John I'd put some of that white gooey sealer in one of the tires last summer because it seemed to have a slow leak and it worked, it stays right up there now, think I should do that with all the tires, this was the stuff called "inflate a flat" and I just put it in right through the schrader valve adapter I use on the tires. Should I do that on the tires to be safe? You spoke of Stans, I know that is a type of sealant too, is the main reason you recommend this for flat protection? I am kinda nervous about getting a flat in the marathon, these tires have been used for 3 season, I just can't justify changing them out though because they look perfect. It's not easy to change these tubulars, they have to be glued to rims. I think at some point this summer I'll just take all three rims to the bike shop with new tubular tires and have them put them on for me. I seriously have never dealt with tubular tires before, loads of experience with clinchers, but non with tubulars. I do really like them better than the clinchers, they seem tougher and take super high pressures. I put em up to around 150 yesterday and don't think I'm going to fool with them anymore before the marathon as long as they feel hard race day. Nothing worse than airing up a tire the mourning of the big race and then bammmmm.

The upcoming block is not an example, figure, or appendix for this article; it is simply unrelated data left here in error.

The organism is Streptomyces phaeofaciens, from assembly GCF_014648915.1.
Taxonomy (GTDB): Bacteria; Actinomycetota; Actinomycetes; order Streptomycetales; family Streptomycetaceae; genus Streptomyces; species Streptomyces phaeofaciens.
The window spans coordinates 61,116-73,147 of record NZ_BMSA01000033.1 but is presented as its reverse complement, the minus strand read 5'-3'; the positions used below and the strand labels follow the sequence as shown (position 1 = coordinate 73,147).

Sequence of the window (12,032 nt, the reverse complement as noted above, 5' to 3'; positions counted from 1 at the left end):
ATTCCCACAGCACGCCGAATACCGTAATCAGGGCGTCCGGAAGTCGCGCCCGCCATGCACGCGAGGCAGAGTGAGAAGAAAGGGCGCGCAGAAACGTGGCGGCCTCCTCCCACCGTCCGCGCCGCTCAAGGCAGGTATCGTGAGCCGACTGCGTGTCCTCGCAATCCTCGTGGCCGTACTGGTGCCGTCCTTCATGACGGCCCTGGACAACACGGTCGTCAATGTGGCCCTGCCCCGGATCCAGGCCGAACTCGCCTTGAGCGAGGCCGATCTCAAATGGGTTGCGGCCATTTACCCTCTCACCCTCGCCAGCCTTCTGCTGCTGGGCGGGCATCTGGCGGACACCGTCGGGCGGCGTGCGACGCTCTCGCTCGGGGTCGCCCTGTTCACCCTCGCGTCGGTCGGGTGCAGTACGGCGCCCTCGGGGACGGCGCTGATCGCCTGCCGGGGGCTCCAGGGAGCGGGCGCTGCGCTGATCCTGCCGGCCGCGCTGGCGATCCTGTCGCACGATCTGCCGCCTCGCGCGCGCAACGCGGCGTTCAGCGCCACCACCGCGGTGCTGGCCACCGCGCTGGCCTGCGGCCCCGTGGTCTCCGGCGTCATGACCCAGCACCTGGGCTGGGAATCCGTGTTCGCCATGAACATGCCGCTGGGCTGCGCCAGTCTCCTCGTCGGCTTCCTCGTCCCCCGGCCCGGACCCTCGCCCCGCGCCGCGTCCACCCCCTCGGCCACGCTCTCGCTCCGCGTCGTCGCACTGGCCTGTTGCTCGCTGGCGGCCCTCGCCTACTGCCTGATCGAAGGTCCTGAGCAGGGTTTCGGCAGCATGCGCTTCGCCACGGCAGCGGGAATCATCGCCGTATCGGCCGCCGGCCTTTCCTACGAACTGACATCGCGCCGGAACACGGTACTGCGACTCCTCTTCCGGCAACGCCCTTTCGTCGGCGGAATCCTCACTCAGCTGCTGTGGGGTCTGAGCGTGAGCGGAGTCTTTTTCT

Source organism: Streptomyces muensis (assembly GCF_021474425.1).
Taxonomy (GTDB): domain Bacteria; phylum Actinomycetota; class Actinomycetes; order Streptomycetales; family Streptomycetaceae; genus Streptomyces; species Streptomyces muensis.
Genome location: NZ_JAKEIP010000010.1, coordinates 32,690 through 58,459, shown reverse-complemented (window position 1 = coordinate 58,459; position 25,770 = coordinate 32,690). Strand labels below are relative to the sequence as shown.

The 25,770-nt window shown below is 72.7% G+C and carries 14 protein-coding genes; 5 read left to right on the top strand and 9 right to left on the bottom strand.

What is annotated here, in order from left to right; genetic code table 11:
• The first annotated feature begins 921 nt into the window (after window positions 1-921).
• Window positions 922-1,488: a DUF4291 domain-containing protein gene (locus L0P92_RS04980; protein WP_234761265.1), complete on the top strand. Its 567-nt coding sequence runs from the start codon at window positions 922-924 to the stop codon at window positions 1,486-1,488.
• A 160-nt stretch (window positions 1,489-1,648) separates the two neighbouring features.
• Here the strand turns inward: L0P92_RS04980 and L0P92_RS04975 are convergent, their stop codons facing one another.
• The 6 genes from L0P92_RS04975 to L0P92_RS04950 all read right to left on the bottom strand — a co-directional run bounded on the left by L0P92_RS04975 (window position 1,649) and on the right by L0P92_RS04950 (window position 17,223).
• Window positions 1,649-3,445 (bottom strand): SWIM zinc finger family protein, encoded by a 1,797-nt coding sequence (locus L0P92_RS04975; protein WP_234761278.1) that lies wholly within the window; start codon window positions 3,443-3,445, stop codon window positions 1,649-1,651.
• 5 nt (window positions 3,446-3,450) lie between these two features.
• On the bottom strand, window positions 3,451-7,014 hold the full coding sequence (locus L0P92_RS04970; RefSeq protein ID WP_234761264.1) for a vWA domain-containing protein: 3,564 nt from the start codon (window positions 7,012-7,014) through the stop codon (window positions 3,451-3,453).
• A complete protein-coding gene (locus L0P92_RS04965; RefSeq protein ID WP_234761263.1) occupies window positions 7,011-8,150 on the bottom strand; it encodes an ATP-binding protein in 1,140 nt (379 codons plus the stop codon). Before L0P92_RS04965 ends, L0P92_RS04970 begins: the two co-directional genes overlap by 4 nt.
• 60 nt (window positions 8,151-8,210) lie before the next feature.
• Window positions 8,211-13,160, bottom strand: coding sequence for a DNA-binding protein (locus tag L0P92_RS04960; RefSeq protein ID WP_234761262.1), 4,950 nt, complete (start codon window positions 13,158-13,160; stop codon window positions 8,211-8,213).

Security is gonna be tough a this race, this is the first real big marathon since the Boston event. I've been getting all kinds of emails about increased security and to allow a lot of extra time than normal.
            "Life is about how you
            respond to not only the
            challenges you're dealt but
            the challenges you seek...If
            you have no goals, no
            mountains to climb, your
            soul dies".~Liz Fordred

            Comment


              #51
              since they are 3 yrs old i'd add sealant to all 3. just for piece of mind. tubulars are easy. use tufo glue tape. my wife helps me do mine you'll breeze through it. I leave a 3 inch un taped spot opposite the valve stem so you can peel them off.